On Thu, Jul 7, 2011 at 12:53 AM, Luke Page <luke.a.page@...> wrote:

            > **
            >
            >
            > You have to be concatenating a massive number of strings for that to make
            > real world difference. Otherwise it is just needlessly complicating things.
            >
            > Ideally for best clarity and separation your html template will be defined
            > separate from your template mechanism and separate from logic generating
            > your replacement values.
            >
            > Partly because of this I can't think of any times I've seen a bug along
            > these lines. The most common intention in code I've seen would be the case
            > you don't want! I would rather be forced to write
            > A = "b"+"c";
            > A = A.x();
            >
            > For your case and I certainly don't think it looks nice having to write
            >
            > A = "b" + ("c").x();
            >
            > You might as well require every expression have brackets to ensure the
            > programmer doesn't have a bad knowledge of operator precedence (which I
            > already do in non obvious cases). I'd consider this a reasonably obvious
            > case.
            >
            > What do people think about operator precedence / bracket usage in general -
            > are there any rules everyone agrees would be useful?
            >
            > On 7 Jul 2011 07:49, "Rob Richardson" <erobrich@...> wrote:
            >
            > [Non-text portions of this message have been removed]
            >
            >
            >


            [Non-text portions of this message have been removed]
          • Emmett Pickerel
            Most recently, I ve been doing a lot of embed codes (object + params + embed). I break them into multiple lines to aid readability, as they tend to be quite
            Message 5 of 8 , Jul 7, 2011
            • 0 Attachment
              Most recently, I've been doing a lot of embed codes (object + params + embed). I break them into multiple lines to aid readability, as they tend to be quite long and would wrap in odd places.


              ----- Original Message -----
              From: Erik Eckhardt <erik@...>
              To: jslint_com@yahoogroups.com
              Cc:
              Sent: Thursday, 7 July 2011, 8:37
              Subject: Re: [jslint] Method operations on string literals in concatenation chains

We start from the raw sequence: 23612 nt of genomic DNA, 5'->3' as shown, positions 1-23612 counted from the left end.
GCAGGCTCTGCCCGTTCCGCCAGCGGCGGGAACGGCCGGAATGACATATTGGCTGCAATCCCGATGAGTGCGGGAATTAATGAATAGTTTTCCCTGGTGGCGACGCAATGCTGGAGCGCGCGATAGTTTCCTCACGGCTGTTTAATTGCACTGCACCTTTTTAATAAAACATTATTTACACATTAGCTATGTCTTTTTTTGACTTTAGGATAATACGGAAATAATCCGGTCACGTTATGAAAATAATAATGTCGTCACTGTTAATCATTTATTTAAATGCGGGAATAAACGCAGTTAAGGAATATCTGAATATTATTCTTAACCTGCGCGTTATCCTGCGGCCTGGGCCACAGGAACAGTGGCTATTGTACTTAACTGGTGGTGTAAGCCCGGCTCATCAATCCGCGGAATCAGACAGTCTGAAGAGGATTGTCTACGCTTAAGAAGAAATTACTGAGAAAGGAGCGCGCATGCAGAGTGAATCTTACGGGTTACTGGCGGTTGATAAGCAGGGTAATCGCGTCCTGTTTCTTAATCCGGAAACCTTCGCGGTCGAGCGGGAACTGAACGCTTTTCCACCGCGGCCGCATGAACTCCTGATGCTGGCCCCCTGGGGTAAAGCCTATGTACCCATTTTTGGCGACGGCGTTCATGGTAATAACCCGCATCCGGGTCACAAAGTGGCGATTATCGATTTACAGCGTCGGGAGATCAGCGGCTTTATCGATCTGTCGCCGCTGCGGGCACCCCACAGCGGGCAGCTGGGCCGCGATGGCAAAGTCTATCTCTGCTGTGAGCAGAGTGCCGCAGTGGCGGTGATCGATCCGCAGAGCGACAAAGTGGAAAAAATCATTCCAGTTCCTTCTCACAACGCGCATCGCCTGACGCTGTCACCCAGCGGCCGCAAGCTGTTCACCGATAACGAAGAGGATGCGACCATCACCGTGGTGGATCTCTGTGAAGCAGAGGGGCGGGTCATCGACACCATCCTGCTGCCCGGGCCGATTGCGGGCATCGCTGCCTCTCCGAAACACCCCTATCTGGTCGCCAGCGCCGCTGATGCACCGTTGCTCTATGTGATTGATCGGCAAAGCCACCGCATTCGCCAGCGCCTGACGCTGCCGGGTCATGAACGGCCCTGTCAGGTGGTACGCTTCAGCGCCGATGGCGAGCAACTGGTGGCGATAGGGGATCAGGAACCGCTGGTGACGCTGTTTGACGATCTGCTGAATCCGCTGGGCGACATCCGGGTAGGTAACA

Why concatenate string literals together, anyway?

              A = "a" + "b" + "c".replace();

              seems like it simply ought to be:

              A = "abc".replace();

              Perhaps it is multi-line strings that introduce bugs more than improper
              parentheses for the replace function.

              On Thu, Jul 7, 2011 at 12:53 AM, Luke Page <luke.a.page@...> wrote:

              > **
              >
              >
              > You have to be concatenating a massive number of strings for that to make
              > real world difference. Otherwise it is just needlessly complicating things.
              >
              > Ideally for best clarity and separation your html template will be defined
              > separate from your template mechanism and separate from logic generating
              > your replacement values.
              >
              > Partly because of this I can't think of any times I've seen a bug along
              > these lines. The most common intention in code I've seen would be the case
              > you don't want! I would rather be forced to write
              > A = "b"+"c";
              > A = A.x();
              >
              > For your case and I certainly don't think it looks nice having to write
              >
              > A = "b" + ("c").x();
              >
              > You might as well require every expression have brackets to ensure the
              > programmer doesn't have a bad knowledge of operator precedence (which I
              > already do in non obvious cases). I'd consider this a reasonably obvious
              > case.
              >
              > What do people think about operator precedence / bracket usage in general -
              > are there any rules everyone agrees would be useful?
              >
              > On 7 Jul 2011 07:49, "Rob Richardson" <erobrich@...> wrote:
              >
              > [Non-text portions of this message have been removed]
              >

              >


              [Non-text portions of this message have been removed]



              ------------------------------------

              Yahoo! Groups Links
            Your message has been successfully submitted and would be delivered to recipients shortly.